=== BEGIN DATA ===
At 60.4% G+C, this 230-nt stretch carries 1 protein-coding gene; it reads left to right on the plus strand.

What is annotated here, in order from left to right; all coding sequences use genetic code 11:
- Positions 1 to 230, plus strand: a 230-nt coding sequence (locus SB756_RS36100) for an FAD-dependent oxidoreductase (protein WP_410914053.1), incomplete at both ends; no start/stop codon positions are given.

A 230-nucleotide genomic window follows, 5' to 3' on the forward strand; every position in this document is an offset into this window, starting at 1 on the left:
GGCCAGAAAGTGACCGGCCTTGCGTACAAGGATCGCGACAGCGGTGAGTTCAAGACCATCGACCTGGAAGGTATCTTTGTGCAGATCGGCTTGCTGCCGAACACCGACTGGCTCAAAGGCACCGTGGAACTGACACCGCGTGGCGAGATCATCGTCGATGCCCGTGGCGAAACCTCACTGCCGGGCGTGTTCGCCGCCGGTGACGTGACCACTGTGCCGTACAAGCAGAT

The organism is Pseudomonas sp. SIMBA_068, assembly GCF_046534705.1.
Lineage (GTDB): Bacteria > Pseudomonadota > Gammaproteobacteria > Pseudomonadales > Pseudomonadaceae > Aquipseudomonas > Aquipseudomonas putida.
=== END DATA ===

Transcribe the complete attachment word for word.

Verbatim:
At 60.4% G+C, this 230-nt stretch carries 1 protein-coding gene; it reads left to right on the plus strand.

What is annotated here, in order from left to right; all coding sequences use genetic code 11:
- Positions 1 to 230, plus strand: a 230-nt coding sequence (locus SB756_RS36100) for an FAD-dependent oxidoreductase (protein WP_410914053.1), incomplete at both ends; no start/stop codon positions are given.

A 230-nucleotide genomic window follows, 5' to 3' on the forward strand; every position in this document is an offset into this window, starting at 1 on the left:
GGCCAGAAAGTGACCGGCCTTGCGTACAAGGATCGCGACAGCGGTGAGTTCAAGACCATCGACCTGGAAGGTATCTTTGTGCAGATCGGCTTGCTGCCGAACACCGACTGGCTCAAAGGCACCGTGGAACTGACACCGCGTGGCGAGATCATCGTCGATGCCCGTGGCGAAACCTCACTGCCGGGCGTGTTCGCCGCCGGTGACGTGACCACTGTGCCGTACAAGCAGAT

The organism is Pseudomonas sp. SIMBA_068, assembly GCF_046534705.1.
Lineage (GTDB): Bacteria > Pseudomonadota > Gammaproteobacteria > Pseudomonadales > Pseudomonadaceae > Aquipseudomonas > Aquipseudomonas putida.